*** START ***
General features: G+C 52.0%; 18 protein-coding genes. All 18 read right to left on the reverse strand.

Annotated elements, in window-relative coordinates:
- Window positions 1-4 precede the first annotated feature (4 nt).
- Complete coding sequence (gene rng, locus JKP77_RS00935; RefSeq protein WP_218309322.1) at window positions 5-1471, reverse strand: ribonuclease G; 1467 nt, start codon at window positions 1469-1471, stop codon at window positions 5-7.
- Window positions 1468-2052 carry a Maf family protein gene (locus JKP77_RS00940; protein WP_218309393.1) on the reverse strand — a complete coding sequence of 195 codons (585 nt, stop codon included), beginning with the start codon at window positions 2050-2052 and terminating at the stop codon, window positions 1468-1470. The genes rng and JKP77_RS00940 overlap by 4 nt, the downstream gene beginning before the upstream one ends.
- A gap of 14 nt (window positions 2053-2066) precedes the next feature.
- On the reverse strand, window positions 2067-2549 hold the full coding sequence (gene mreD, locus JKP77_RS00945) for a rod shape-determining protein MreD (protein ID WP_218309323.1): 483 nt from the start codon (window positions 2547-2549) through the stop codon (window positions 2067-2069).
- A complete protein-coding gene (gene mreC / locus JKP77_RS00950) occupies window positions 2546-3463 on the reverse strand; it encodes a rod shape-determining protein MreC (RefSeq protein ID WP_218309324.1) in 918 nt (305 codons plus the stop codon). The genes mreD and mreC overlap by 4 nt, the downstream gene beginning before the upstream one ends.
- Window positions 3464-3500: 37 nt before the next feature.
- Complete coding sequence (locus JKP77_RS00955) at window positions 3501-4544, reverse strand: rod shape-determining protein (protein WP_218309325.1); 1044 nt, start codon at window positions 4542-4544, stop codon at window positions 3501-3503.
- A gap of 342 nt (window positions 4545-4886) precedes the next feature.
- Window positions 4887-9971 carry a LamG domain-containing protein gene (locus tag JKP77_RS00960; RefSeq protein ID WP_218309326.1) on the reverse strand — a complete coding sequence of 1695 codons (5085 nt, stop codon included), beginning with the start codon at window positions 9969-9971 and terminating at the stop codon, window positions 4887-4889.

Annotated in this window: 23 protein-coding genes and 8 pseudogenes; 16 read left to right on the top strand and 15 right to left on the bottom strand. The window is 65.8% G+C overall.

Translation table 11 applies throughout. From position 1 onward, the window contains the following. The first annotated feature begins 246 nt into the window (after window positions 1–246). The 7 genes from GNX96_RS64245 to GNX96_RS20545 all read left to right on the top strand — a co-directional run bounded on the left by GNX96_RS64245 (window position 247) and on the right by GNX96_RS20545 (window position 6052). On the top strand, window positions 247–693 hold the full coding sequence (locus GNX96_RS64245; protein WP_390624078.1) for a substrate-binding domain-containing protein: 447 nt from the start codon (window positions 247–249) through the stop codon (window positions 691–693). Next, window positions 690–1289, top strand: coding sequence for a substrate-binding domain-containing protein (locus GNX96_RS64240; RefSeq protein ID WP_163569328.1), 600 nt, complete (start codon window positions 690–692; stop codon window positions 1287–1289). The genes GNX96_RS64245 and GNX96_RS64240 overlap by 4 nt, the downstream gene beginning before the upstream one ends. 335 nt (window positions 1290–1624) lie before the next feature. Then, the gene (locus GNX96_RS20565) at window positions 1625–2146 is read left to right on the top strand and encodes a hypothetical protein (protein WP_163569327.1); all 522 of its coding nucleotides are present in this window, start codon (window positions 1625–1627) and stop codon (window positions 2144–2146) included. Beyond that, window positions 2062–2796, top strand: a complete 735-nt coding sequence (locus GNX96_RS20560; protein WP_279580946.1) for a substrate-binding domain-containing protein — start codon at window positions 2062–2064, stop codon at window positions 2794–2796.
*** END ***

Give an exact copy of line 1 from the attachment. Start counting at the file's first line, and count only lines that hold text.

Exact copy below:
General features: G+C 52.0%; 18 protein-coding genes. All 18 read right to left on the reverse strand.